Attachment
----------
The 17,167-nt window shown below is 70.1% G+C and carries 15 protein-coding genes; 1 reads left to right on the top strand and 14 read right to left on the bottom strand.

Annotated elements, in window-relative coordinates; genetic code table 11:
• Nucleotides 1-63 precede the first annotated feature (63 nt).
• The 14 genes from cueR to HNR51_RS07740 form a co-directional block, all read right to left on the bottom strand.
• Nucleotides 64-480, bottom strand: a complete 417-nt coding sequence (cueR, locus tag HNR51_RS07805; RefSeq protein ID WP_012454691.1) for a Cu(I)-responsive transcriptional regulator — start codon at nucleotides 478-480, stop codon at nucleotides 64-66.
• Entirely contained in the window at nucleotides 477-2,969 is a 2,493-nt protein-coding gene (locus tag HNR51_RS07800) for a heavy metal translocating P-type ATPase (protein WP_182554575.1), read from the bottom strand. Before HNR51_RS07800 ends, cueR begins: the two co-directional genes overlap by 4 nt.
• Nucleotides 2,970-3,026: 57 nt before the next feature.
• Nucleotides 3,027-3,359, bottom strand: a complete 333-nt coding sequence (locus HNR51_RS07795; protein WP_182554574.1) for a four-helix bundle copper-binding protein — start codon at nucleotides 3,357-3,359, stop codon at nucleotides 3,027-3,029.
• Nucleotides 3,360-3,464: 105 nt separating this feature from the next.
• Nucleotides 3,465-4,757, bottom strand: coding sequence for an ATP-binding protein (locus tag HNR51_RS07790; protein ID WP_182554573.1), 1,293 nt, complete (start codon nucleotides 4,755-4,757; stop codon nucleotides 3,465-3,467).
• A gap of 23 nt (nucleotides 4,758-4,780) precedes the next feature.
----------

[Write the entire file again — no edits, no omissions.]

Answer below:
The 17,167-nt window shown below is 70.1% G+C and carries 15 protein-coding genes; 1 reads left to right on the top strand and 14 read right to left on the bottom strand.

Annotated elements, in window-relative coordinates; genetic code table 11:
• Nucleotides 1-63 precede the first annotated feature (63 nt).
• The 14 genes from cueR to HNR51_RS07740 form a co-directional block, all read right to left on the bottom strand.
• Nucleotides 64-480, bottom strand: a complete 417-nt coding sequence (cueR, locus tag HNR51_RS07805; RefSeq protein ID WP_012454691.1) for a Cu(I)-responsive transcriptional regulator — start codon at nucleotides 478-480, stop codon at nucleotides 64-66.
• Entirely contained in the window at nucleotides 477-2,969 is a 2,493-nt protein-coding gene (locus tag HNR51_RS07800) for a heavy metal translocating P-type ATPase (protein WP_182554575.1), read from the bottom strand. Before HNR51_RS07800 ends, cueR begins: the two co-directional genes overlap by 4 nt.
• Nucleotides 2,970-3,026: 57 nt before the next feature.
• Nucleotides 3,027-3,359, bottom strand: a complete 333-nt coding sequence (locus HNR51_RS07795; protein WP_182554574.1) for a four-helix bundle copper-binding protein — start codon at nucleotides 3,357-3,359, stop codon at nucleotides 3,027-3,029.
• Nucleotides 3,360-3,464: 105 nt separating this feature from the next.
• Nucleotides 3,465-4,757, bottom strand: coding sequence for an ATP-binding protein (locus tag HNR51_RS07790; protein ID WP_182554573.1), 1,293 nt, complete (start codon nucleotides 4,755-4,757; stop codon nucleotides 3,465-3,467).
• A gap of 23 nt (nucleotides 4,758-4,780) precedes the next feature.